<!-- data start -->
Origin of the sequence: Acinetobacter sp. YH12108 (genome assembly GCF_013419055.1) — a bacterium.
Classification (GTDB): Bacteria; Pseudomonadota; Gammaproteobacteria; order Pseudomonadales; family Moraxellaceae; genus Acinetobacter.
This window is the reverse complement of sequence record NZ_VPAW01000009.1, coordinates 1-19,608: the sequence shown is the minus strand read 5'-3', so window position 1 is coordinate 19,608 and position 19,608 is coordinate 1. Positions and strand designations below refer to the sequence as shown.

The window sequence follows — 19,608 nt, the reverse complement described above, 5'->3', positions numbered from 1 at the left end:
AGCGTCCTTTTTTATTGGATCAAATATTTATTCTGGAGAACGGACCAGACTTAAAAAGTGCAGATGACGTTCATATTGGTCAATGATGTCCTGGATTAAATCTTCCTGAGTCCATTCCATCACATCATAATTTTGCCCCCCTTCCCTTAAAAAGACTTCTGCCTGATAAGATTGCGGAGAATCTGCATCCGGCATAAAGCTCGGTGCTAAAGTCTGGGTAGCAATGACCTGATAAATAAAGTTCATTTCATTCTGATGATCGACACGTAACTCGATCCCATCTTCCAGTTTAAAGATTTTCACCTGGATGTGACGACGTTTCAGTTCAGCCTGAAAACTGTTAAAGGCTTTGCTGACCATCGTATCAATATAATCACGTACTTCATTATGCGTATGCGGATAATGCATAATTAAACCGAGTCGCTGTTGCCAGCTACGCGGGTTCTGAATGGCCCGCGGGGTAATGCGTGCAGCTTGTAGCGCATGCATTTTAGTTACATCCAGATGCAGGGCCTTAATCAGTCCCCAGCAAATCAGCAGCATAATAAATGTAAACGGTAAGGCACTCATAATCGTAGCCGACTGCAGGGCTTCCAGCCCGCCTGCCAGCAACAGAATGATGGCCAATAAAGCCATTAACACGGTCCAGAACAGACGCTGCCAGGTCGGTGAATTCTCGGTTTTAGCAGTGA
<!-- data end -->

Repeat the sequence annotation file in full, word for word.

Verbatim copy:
Origin of the sequence: Acinetobacter sp. YH12108 (genome assembly GCF_013419055.1) — a bacterium.
Classification (GTDB): Bacteria; Pseudomonadota; Gammaproteobacteria; order Pseudomonadales; family Moraxellaceae; genus Acinetobacter.
This window is the reverse complement of sequence record NZ_VPAW01000009.1, coordinates 1-19,608: the sequence shown is the minus strand read 5'-3', so window position 1 is coordinate 19,608 and position 19,608 is coordinate 1. Positions and strand designations below refer to the sequence as shown.

The window sequence follows — 19,608 nt, the reverse complement described above, 5'->3', positions numbered from 1 at the left end:
AGCGTCCTTTTTTATTGGATCAAATATTTATTCTGGAGAACGGACCAGACTTAAAAAGTGCAGATGACGTTCATATTGGTCAATGATGTCCTGGATTAAATCTTCCTGAGTCCATTCCATCACATCATAATTTTGCCCCCCTTCCCTTAAAAAGACTTCTGCCTGATAAGATTGCGGAGAATCTGCATCCGGCATAAAGCTCGGTGCTAAAGTCTGGGTAGCAATGACCTGATAAATAAAGTTCATTTCATTCTGATGATCGACACGTAACTCGATCCCATCTTCCAGTTTAAAGATTTTCACCTGGATGTGACGACGTTTCAGTTCAGCCTGAAAACTGTTAAAGGCTTTGCTGACCATCGTATCAATATAATCACGTACTTCATTATGCGTATGCGGATAATGCATAATTAAACCGAGTCGCTGTTGCCAGCTACGCGGGTTCTGAATGGCCCGCGGGGTAATGCGTGCAGCTTGTAGCGCATGCATTTTAGTTACATCCAGATGCAGGGCCTTAATCAGTCCCCAGCAAATCAGCAGCATAATAAATGTAAACGGTAAGGCACTCATAATCGTAGCCGACTGCAGGGCTTCCAGCCCGCCTGCCAGCAACAGAATGATGGCCAATAAAGCCATTAACACGGTCCAGAACAGACGCTGCCAGGTCGGTGAATTCTCGGTTTTAGCAGTGA